How to Remove Wallpaper Sizing
Wallpaper sizing is a diluted paste solution applied to a wall prior to papering. Sizing improves adhesion but leaves behind a residue when stripping old paper. Removal of this residue is necessary prior to papering or painting the wall surface.
The process involved in removing wallpaper sizing will depend on whether any additional steps, such as sealing, took place prior to papering the wall. Sizing and sealing are not the same and steaming an unsealed wall may cause water damage. If you know the wall was not sealed or if you are not sure, manual removal is the best option.
Protect yourself from serious injury by turning off all electricity to the room.
Fill the sprayer with warm water and 2 tbsp. dish soap. Pump the sprayer to pressurize and adjust the nozzle to a fine mist setting. Setting the spray to a fine mist will prevent over-saturation and possible damage to the wall. Fill the bucket with clear, warm water.
Working from the top of the wall to the bottom, spray an area easy enough to work. It will take approximately three to five minutes for the solution to start working so spraying one area ahead will enable you to keep working.
Use the mud or putty knife to scrape the wall section. Clean stubborn spots by gently scraping the wall using the grill cleaner brush. Depending on the amount of sizing on the wall, you may need to repeat the spray/scrape process.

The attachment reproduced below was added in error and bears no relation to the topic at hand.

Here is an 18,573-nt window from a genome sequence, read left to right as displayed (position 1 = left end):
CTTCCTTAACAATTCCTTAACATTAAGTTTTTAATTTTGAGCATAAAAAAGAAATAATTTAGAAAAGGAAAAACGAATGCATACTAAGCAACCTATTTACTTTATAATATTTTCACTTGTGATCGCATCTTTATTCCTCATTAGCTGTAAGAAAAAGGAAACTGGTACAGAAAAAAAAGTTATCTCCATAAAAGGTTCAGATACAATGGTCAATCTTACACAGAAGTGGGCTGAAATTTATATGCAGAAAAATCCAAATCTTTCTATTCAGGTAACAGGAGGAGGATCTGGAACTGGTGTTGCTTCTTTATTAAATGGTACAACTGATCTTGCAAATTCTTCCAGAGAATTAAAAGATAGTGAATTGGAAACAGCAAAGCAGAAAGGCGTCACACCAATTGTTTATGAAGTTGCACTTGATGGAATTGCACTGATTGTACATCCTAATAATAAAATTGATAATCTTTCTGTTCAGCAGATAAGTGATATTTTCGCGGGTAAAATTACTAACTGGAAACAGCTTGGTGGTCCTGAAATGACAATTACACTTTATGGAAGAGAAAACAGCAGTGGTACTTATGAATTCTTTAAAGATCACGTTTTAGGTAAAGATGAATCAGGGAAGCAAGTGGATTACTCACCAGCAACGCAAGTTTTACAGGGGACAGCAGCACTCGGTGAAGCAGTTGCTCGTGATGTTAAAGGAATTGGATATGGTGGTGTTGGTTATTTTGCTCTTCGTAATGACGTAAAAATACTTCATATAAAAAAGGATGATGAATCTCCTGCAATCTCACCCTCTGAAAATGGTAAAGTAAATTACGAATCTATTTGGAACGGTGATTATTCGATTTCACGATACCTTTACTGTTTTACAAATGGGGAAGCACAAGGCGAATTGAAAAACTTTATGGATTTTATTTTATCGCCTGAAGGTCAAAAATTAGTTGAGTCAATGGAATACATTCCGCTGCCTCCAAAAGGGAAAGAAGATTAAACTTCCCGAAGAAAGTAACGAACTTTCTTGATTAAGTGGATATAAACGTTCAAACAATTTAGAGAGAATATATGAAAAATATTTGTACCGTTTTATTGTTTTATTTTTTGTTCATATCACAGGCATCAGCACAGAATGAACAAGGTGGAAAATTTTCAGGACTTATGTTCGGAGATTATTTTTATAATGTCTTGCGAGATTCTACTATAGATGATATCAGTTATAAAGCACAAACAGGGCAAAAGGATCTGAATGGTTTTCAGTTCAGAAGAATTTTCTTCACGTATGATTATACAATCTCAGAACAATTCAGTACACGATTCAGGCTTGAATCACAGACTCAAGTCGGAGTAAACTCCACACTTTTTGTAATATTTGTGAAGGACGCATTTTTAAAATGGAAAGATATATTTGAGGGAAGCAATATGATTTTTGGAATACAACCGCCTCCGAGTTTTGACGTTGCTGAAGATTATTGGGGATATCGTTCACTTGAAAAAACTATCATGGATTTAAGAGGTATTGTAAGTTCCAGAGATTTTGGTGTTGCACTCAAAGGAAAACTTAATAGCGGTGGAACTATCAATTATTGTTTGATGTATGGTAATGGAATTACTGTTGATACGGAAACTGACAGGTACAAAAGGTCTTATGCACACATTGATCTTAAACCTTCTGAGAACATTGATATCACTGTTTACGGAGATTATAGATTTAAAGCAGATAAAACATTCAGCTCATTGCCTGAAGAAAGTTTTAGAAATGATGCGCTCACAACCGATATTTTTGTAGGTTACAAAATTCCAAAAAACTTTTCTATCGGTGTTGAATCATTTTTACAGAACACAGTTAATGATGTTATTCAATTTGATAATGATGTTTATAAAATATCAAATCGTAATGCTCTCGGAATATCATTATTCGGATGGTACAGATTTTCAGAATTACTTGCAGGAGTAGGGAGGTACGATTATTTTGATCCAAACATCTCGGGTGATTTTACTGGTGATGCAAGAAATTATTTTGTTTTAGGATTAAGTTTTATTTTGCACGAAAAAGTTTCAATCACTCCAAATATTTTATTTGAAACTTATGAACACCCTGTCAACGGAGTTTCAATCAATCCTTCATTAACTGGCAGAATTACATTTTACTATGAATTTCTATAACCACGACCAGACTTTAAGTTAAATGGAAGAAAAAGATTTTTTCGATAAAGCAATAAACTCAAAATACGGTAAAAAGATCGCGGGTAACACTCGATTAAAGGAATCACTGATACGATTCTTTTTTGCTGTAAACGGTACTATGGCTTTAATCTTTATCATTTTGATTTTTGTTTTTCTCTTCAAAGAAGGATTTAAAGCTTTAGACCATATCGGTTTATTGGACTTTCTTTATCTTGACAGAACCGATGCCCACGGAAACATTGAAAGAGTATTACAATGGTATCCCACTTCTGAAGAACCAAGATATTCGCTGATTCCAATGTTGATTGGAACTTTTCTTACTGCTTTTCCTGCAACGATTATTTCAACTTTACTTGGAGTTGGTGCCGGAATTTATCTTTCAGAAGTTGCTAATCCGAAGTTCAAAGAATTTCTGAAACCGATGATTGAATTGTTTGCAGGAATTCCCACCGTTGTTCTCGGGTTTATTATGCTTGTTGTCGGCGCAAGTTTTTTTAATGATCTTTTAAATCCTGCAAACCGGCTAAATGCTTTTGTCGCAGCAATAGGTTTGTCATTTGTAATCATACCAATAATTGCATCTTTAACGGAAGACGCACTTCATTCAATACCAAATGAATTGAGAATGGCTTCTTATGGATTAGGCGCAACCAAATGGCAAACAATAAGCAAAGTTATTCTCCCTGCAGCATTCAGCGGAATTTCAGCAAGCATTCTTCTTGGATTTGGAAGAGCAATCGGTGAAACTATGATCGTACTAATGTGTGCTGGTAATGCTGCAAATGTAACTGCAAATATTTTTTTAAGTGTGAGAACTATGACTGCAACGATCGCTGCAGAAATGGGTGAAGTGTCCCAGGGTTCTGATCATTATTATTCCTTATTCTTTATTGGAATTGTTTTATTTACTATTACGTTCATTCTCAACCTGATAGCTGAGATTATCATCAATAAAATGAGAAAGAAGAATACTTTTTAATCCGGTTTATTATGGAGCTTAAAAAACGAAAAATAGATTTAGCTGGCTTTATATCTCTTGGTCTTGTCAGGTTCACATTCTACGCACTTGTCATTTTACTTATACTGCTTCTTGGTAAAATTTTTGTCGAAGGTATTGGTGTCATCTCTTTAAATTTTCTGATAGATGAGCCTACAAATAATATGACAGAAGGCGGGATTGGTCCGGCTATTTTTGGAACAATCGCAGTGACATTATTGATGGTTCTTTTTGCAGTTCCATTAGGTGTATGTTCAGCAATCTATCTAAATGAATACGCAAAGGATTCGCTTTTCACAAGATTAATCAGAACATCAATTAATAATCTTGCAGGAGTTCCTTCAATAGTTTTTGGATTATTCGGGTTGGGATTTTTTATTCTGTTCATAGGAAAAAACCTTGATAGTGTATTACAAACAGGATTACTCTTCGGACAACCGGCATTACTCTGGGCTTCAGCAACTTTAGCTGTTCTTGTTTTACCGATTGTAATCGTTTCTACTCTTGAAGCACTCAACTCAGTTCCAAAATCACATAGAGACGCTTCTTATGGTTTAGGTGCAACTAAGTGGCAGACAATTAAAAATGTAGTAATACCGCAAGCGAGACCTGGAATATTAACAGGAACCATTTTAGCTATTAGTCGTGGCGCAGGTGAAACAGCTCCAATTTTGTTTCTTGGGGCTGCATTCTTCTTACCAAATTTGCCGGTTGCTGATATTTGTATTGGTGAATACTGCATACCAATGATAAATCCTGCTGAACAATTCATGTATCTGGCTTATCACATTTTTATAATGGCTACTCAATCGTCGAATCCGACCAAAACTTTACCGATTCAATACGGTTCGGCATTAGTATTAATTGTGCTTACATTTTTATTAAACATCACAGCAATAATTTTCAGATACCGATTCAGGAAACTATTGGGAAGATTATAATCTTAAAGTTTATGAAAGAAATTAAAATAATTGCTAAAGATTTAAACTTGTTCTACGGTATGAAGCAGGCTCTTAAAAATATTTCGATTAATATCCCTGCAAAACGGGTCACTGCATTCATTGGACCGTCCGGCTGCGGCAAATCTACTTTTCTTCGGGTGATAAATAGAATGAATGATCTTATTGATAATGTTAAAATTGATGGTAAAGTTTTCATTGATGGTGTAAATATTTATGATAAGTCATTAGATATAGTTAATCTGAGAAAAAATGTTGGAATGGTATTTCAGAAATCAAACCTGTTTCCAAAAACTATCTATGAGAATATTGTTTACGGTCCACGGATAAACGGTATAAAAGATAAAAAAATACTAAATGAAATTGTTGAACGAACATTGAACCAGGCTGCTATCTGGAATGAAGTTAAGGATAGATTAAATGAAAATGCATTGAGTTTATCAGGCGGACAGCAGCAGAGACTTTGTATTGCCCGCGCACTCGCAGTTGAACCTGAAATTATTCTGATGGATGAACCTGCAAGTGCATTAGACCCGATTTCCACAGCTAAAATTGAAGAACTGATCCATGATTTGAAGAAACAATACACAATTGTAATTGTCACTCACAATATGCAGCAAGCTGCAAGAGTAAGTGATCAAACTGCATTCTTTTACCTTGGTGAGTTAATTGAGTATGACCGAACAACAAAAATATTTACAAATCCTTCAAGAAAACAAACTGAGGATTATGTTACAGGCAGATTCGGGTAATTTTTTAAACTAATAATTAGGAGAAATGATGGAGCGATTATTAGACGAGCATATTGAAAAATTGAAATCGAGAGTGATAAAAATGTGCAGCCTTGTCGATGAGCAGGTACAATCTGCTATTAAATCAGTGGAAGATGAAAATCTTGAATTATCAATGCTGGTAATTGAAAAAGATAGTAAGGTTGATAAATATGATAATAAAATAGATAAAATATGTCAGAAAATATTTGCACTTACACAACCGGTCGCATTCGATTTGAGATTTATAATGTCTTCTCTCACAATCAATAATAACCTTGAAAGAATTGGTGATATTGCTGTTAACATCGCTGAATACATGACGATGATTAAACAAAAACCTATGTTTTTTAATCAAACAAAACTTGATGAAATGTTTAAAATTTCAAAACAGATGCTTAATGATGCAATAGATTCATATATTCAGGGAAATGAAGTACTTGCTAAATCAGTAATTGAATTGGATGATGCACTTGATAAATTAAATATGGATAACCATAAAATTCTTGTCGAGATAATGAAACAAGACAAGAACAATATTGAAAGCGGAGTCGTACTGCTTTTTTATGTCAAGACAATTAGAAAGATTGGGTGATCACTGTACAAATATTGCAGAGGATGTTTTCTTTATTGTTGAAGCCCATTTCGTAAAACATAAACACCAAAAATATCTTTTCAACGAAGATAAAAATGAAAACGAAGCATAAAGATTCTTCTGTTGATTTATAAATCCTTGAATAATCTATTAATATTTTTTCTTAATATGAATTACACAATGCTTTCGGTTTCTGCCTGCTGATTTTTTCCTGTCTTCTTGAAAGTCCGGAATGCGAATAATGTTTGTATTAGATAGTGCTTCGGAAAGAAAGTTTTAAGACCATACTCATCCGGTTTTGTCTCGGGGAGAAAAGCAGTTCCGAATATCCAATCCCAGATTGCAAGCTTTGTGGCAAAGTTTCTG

When the area is free of leftover sizing use the sponge and towels to rinse and dry the area. Run your hand over the wall to make sure it feels smooth and clean.
Things You Will Need
- Garden-type pump sprayer
- Water bucket
- Grease-cutting dish soap
- 5-inch mud or putty knife
- Grill cleaner
- Sponges, towels
- Fine grade sandpaper
Refresh the water bucket frequently to ensure you are not washing your wall with dirty water. An alternative to grease-cutting dish soap is liquid fabric softener. If you choose this option, add 1 cup of any liquid fabric softener to the pump sprayer. Once the wall is dry, a light sanding with fine sandpaper should take care of any leftover spots.
Commercial cleaners are available but exercise caution when choosing one. They may not be suitable for the type of wall you are working with and may contain chemicals not safe for children or pets.
Based in Green Bay, Wisc., Jackie Lohrey has been writing professionally since 2009. In addition to writing web content and training manuals for small business clients and nonprofit organizations, including ERA Realtors and the Bay Area Humane Society, Lohrey also works as a finance data analyst for a global business outsourcing company.